- Religion and Philosophy
Spirituality - With or Without a Deity
For longer than I see it as excusable, spirituality has been synonymous to religiousness. Now, religious folks could also be spiritual, and spirituality doesn't have to include a deity. There are many atheists and agnostics who are deeply spiritual. How does it work, you may ask.
Spirituality is really a personal quest to explore one's own higher levels of consciousness, finding a god-like essence in ourselves, basically by getting rid of our lower-brain's animalistic selves and its many outer expressions.
In traditions of different spiritual schools, notably those of Far East variety, the path of spirituality is characterized by self-discipline, mental and physical, and by a philosophy with its main tenets focusing on love, harmony, and peace.
Also, there is a great emphasis on personal responsibility for one's intimate reality and one's style of interacting with others, suggesting an attitude of acceptance, tolerance, and support. If there is a god in that picture, he/she/it serves as an inspiration on that path of striving towards perfection, or a mini-god status, not a judging and punishing entity. It is not a god to be either feared or appeased.
Nevertheless, spirituality is always about a personal journey of awakening one's consciousness through meditative sinking into one's own depths, while minimizing or disposing of ego, that animalistic identity with its survivalist priorities.
Thus, those who strive towards enlightenment keep an image of a god as the awakening voice of their guidance - while taking seriously their own responsibility to increase their likeness to their deity. There is no place for "sinfulness", "evil", and alike negativities in spirituality, since these concepts don't promote, but sabotage spiritual awakening by keeping alert their vulnerable ego and its self-defeatist obsessing over interests of survival.
History Against Gods
There is nothing inherently spiritual in all of the human race; rather, it's an individually cultivated talent, more like a singing voice. We can either sing or we cannot, while being "musically literate" - able to read notes - doesn't really make us "sound" any better. Thus, all those preachers and gurus being very eloquent about spirituality are not necessarily spiritual.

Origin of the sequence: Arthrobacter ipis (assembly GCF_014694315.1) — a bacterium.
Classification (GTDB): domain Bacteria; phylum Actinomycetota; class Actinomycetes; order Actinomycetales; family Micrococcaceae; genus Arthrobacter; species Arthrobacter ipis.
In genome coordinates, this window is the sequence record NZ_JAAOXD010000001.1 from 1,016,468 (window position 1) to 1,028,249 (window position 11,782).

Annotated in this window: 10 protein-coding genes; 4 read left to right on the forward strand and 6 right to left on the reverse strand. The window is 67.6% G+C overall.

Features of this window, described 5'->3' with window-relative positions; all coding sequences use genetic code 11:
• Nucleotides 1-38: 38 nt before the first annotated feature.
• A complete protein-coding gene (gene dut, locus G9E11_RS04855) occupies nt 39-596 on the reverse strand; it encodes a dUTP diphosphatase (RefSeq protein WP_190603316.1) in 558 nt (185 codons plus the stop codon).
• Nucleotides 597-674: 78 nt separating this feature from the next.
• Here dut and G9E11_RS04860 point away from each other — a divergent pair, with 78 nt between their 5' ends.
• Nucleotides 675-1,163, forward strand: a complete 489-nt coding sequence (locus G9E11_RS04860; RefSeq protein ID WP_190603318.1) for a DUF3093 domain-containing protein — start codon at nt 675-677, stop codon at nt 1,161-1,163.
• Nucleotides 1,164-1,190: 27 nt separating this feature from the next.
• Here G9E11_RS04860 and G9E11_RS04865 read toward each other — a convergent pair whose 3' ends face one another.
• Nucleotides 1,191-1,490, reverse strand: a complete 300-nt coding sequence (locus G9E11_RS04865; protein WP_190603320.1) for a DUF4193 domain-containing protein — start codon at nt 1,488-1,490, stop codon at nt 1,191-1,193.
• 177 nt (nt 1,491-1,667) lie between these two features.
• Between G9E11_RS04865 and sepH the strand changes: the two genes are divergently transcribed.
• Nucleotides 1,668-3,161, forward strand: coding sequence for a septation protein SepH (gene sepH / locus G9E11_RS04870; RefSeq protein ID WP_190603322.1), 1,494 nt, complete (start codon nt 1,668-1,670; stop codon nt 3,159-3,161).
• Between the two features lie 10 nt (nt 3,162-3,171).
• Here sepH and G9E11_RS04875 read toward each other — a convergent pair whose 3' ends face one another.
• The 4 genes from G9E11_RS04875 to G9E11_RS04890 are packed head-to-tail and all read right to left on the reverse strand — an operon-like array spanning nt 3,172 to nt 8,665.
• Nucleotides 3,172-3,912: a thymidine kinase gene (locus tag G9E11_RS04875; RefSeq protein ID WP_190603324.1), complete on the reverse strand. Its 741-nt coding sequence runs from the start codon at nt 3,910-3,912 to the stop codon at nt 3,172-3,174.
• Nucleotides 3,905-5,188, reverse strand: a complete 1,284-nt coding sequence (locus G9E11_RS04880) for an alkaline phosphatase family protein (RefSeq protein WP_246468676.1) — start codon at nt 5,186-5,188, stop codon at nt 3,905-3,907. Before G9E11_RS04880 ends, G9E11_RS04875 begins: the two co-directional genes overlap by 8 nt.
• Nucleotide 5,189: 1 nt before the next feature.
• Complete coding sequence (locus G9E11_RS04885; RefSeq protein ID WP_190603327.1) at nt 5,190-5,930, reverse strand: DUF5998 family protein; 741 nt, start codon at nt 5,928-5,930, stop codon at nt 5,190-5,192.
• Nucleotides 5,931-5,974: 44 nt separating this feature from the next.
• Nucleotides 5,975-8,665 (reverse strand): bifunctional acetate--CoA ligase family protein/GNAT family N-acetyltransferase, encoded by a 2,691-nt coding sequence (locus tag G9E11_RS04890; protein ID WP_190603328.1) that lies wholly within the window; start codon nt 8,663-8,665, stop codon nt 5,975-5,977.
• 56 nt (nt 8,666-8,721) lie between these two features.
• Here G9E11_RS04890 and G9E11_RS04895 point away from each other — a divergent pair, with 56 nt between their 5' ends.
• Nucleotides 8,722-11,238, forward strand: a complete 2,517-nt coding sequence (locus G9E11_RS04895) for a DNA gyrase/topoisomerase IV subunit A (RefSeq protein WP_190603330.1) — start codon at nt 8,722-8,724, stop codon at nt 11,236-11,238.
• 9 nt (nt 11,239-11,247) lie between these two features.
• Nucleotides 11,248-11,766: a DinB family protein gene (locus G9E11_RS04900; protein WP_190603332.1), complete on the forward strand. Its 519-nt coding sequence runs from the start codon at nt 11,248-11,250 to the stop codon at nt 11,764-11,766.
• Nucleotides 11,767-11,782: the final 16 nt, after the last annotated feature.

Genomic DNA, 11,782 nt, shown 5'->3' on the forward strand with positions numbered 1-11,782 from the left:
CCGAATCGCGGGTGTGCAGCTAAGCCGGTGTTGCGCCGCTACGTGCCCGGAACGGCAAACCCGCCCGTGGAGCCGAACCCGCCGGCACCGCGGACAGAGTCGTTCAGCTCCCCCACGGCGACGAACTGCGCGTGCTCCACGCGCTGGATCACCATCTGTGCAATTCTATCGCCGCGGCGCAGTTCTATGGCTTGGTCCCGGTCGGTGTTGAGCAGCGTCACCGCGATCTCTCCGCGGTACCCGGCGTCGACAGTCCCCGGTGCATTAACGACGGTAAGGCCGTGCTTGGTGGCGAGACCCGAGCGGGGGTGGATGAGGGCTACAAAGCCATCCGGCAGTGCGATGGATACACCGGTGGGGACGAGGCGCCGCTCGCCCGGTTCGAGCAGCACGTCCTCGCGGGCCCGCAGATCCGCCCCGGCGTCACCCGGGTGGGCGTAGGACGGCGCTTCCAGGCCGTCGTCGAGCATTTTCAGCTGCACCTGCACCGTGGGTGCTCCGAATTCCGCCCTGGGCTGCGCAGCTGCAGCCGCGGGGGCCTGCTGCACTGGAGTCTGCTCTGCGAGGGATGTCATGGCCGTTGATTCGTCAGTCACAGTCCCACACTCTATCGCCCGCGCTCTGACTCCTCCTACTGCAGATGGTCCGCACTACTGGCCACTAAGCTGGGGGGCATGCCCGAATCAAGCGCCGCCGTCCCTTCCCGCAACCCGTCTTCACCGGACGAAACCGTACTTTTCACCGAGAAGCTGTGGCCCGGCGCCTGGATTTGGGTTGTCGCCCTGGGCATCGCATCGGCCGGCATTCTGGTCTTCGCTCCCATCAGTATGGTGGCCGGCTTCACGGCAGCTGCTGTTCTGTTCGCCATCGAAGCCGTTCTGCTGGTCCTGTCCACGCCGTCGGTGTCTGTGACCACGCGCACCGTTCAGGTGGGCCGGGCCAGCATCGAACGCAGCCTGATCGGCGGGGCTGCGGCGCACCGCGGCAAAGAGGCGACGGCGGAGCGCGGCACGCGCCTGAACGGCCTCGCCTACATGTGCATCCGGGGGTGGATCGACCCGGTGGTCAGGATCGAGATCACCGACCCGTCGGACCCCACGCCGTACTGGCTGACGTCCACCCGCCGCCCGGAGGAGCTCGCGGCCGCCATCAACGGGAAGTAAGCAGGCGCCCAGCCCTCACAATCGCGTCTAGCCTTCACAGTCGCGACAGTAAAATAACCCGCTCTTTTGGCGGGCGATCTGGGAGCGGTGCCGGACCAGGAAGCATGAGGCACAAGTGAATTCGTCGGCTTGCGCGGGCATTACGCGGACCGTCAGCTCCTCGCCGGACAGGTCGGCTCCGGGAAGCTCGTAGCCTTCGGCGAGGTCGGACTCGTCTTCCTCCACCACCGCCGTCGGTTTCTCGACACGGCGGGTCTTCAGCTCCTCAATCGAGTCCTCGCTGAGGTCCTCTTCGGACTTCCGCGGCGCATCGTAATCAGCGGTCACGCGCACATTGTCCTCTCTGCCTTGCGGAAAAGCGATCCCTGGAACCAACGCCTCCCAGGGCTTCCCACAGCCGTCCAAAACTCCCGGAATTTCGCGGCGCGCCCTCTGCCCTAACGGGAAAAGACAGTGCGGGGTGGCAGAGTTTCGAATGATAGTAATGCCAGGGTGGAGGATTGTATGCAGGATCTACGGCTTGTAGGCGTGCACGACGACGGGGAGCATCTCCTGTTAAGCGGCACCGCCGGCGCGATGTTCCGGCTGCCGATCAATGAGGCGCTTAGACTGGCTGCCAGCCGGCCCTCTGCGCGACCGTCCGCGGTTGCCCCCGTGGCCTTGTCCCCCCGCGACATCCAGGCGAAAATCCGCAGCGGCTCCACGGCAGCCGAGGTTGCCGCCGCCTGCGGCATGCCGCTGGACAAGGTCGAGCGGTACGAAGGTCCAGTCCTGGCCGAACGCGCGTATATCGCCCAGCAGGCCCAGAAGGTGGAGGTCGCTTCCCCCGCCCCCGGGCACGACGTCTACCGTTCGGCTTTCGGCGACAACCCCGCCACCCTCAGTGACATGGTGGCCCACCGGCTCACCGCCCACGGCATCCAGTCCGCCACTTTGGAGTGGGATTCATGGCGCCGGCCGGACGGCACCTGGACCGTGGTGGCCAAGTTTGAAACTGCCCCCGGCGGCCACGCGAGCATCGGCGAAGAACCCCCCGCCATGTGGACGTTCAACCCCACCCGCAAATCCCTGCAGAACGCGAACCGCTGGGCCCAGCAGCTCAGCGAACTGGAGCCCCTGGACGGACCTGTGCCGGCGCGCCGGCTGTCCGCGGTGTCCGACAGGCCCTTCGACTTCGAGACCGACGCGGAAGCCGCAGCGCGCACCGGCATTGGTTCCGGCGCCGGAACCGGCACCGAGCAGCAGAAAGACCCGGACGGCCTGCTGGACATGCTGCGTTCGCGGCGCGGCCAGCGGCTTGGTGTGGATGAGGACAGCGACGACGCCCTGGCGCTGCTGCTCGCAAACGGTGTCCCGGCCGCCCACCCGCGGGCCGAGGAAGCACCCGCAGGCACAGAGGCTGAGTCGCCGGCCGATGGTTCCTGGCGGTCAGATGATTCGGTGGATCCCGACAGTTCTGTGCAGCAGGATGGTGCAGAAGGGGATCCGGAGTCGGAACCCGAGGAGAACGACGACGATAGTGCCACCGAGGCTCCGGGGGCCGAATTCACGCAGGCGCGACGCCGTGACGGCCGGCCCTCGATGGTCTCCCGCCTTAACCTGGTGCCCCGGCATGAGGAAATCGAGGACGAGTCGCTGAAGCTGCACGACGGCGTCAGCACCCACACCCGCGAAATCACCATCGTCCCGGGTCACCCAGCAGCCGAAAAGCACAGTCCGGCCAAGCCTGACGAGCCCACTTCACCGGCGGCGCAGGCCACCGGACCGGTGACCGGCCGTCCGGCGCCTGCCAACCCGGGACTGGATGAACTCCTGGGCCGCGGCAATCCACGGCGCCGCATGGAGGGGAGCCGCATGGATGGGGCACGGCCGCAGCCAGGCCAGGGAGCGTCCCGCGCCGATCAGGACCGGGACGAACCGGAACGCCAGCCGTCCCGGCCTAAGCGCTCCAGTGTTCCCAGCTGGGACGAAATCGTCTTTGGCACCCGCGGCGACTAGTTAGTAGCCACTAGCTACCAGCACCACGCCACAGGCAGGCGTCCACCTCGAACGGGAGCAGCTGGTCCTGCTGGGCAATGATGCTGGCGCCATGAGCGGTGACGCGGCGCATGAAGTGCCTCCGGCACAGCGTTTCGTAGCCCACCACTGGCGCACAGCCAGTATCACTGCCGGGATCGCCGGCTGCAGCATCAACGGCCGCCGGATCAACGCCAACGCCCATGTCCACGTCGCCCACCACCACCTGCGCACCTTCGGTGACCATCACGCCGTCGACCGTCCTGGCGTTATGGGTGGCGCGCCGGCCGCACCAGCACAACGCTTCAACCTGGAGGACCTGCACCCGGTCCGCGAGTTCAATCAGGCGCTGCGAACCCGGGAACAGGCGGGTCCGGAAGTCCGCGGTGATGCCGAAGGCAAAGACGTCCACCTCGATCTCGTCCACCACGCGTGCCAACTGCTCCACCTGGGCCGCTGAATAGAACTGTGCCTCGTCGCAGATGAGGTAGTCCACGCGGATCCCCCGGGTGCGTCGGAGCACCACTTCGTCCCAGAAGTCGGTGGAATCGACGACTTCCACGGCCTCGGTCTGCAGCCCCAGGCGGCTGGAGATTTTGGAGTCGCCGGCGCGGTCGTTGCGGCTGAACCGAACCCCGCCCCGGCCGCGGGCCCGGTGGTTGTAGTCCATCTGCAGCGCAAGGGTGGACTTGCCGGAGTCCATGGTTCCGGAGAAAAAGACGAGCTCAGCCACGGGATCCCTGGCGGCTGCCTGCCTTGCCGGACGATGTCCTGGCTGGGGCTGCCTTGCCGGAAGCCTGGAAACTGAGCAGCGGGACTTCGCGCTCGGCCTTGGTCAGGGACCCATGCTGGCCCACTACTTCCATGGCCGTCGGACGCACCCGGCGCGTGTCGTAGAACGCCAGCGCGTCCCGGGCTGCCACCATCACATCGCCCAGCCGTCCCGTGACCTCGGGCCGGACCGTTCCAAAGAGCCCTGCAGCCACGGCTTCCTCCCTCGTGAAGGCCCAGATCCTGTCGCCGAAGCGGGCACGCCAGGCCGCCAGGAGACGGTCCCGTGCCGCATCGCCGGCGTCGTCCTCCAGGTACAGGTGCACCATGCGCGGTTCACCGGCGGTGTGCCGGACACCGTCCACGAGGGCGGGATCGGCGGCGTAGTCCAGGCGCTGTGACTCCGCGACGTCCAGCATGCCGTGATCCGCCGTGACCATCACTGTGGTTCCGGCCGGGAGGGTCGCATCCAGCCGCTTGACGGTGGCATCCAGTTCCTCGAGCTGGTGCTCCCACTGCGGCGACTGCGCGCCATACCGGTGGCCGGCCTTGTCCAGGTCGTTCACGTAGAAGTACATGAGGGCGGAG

It would be quite fair to simplify this distinction by saying that those who "got it" in their nature don't need much but a good push onto their path with a few words - whereas to those who "ain't got it" no words will do.
The mankind's history can easily attest to that. Namely, despite all available inspirational wisdom compiled since those first shamanic teachings about attainable harmony in ourselves and among ourselves - over ages of philosophy and religion trying to instill some morality and altruism - we don't have much to show for all that.
Ours is a history of a garden variety of animalistic urges like territoriality, greed, and struggle over resources of survival, with shameless and ruthless examples of intimidation, enslaving, and exploiting, not to mention the widespread criminal mentality.
Spiritual Call - Like a Talent to Be Cultivated
Sometimes I tend to think in terms of what I like calling "universal principle of variety". Nothing in this universe, and especially on our earth seems to insist on uniformity, starting with some over hundred chemical elements that material world consists of.
Then, people are just following that example, with their mentality, DNA, and fingerprints - which may explain why we see always the same folks reaching for a good book or for a gun. Spirituality is not ubiquitous, no matter how much we like seeing the whole humankind as one big congregation regardless of their different religious beliefs, or strictly spiritual schools.
Thoughts like that must have made an individualist out of me long time ago, especially after multiple running into a wall of a total disinterest in matters of spirituality. To many folks it is a pure waste of time to meditate, or to practice a technique that might reduce their proverbial "human condition".
It's almost shocking how many of those who would readily call themselves "spiritual" think that all they have to do is visit their church, and go through all the rituals required. At times I am suppressing a good laugh as I hear such folks talk so seriously about their beliefs - while there is nothing in their personalities that would remind of a spirituality.
Indeed, they are not even trying to be better humans, while they would not miss a single grace said before dinner. They are just as much of materialistically oriented survivalists as those whom they criticize while in a "religious mood"; as much self-centered and prone to malicious gossiping as those whom they demonize as "evil".